Touring School Assemblies
OSKAR AND THE LAST STRAW
Written by Prince Gomolvilas
Oskar faces an overwhelming amount of schoolwork, extracurricular activities, social events, and pressure from all around him. As his backpack gets fuller and voices from the outside world get louder, Oskar can’t help but feel like he can’t handle it—any of it! What’s a kid have to do to deal with stress, to take back control, to be resilient? This high-energy show will encourage students to embrace their personal power and to be optimistic about their future.
In this play, Oskar learns that he can bounce back, that he’s awesome…awesomely resilient! Through his journey, students come to understand that they too are good enough, and that they have the ability within themselves to bounce back.
See ABC 7's coverage of Oskar and the Last Straw
OSKAR AND THE BIG BULLY BATTLE
By Prince Gomolvilas
“It resonates with the students in the crowd and through theatre and humor, the serious topic of bullying is tackled."
Oskar and his pals teach your students skills for handling the ever-growing epidemic of bullying that occurs in schools every day. Ideal for grades K–5, Oskar and the Big Bully Battle illustrates how a small schoolyard scuffle can escalate out of control as three elementary students become entangled in a tale about victims, bullies, and what it means to be an UPstander or a BYstander.
Through this show, students learn the same lessons as Oskar: That you always have a choice. Oskar and the Big Bully Battle is an educational story filled with humor, excitement, and imagination that will demonstrate to your students methods of preventing bullying in their community.
Read about Oskar and the Big Bully Battle in the Tri-City Voice.
The ongoing series of Oskar plays for young audiences has been touring schools throughout the Bay Area since 2006 and has reached more than 100,000 students. The plays—which tackle bullying, resiliency, and empathy—have received an overwhelming amount of positive feedback from students, teachers, administrators, and parents. While all the Oskar plays deal with their subject matter in a humorous fashion, they have made a serious impact on student behavior.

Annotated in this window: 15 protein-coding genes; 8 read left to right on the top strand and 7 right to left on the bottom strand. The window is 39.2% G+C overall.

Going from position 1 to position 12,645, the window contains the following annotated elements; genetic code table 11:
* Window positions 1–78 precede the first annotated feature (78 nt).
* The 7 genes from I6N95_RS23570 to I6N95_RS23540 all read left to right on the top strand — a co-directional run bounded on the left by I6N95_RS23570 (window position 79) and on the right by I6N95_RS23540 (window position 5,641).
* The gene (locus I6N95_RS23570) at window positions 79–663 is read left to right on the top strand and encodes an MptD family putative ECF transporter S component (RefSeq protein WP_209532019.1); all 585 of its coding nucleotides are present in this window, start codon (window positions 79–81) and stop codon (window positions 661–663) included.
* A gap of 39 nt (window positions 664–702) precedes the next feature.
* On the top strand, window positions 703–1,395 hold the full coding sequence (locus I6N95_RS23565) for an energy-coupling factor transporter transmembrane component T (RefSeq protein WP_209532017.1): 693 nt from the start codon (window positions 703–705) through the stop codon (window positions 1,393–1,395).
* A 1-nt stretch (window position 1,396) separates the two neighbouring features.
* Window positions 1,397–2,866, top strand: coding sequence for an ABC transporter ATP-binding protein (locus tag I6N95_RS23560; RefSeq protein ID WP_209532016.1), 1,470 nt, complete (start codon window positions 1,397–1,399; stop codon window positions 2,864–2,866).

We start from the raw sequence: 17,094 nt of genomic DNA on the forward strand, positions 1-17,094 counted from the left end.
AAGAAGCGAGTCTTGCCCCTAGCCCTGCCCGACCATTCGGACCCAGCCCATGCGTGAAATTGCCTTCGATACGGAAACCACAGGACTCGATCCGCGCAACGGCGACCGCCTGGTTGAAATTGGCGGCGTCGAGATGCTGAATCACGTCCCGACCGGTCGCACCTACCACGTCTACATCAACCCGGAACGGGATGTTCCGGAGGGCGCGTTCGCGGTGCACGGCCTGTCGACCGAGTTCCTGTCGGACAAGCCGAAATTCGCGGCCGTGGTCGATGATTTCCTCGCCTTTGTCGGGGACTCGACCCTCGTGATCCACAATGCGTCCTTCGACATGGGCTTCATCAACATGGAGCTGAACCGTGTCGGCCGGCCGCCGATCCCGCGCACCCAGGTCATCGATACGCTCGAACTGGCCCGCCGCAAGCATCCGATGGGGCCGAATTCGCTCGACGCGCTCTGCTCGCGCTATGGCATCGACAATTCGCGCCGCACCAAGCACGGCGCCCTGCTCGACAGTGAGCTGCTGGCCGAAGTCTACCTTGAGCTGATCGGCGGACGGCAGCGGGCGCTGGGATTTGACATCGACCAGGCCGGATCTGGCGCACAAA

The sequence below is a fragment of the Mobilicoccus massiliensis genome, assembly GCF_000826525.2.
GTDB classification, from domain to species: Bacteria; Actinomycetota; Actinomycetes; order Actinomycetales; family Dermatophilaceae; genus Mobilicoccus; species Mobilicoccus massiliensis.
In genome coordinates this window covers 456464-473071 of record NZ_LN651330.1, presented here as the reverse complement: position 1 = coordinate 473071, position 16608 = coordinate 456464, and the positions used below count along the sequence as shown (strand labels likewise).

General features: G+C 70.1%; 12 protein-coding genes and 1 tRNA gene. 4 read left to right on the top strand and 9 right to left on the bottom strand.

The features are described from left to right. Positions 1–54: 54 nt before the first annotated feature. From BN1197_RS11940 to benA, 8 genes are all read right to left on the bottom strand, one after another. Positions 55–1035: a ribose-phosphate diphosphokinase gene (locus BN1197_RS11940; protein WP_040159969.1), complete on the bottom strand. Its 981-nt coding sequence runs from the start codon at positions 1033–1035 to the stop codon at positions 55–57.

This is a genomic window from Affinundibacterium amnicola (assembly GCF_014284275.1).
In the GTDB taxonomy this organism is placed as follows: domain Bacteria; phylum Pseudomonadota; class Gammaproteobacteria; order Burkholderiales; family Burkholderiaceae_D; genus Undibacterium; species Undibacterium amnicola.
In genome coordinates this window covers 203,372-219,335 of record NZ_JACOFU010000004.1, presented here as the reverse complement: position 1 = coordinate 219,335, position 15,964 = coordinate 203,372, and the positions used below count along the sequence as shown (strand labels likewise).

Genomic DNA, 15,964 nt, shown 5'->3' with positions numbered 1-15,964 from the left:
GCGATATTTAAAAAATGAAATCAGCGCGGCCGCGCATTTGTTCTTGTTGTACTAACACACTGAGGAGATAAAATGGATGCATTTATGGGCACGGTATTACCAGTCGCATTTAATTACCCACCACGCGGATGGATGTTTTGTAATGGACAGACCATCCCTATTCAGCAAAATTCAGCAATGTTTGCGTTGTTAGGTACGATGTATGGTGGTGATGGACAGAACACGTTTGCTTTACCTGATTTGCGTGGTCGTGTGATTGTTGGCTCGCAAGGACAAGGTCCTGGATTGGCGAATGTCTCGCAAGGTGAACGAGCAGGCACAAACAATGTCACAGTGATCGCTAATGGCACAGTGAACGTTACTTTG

Tour dates: February 26–April 6, 2018
One assembly: $600
Two assemblies (of the same show): $1000
25% discount available for districts with four or more participating schools
For more information or to bring an Oskar performance to your school, contact Katie Bartholomew, Associate Education Director, at 650.463.7154 or email@example.com.
Additional Shows in the Oskar Series:
OSKAR AND THE COUNTLESS COSTUME CHANGES
By Prince Gomolvilas and Matt Ackels
“With the help of kid-appropriate humor, elaborate costume changes, a vibrant set design, and interaction with the audience, Oskar challenges the complexities of gender expression in a way that children can relate to and have fun with.”
–Palo Alto Weekly
Ten-year-old Oskar gets to fulfill a lifelong dream of writing and directing a play at his elementary school. But when classmates challenge his rigid ideas about the production’s male and female characters—and who should play whom—everything starts falling apart. Will Oskar solve the backstage brouhaha before opening night? Find out in this fast and funny contemporary farce!
This comic assembly, which features audience participation, colorful sets, and outrageous costume pieces, was developed by veteran theatre artists and school administrators to help students understand the diversity of gender expression. Gender expression encompasses everything that communicates our gender to others: clothing, hairstyles, mannerisms, how we speak, how we play, and our social interactions and roles. Acceptance, empathy, and personal expression are modeled in this entertaining assembly where, in the end, Oskar discovers that when his friends are allowed to shine for who they are, everyone is happy—and his play is a success!
Read about Oskar and the Countless Costume Changes at Palo Alto Online.
Oskar and the Countless Costume Changes was invited to present a performance of the assembly in July 2016 at the American Alliance for Theatre & Education Conference, which focused on diversity, allowing educators from across the country to learn about Oskar.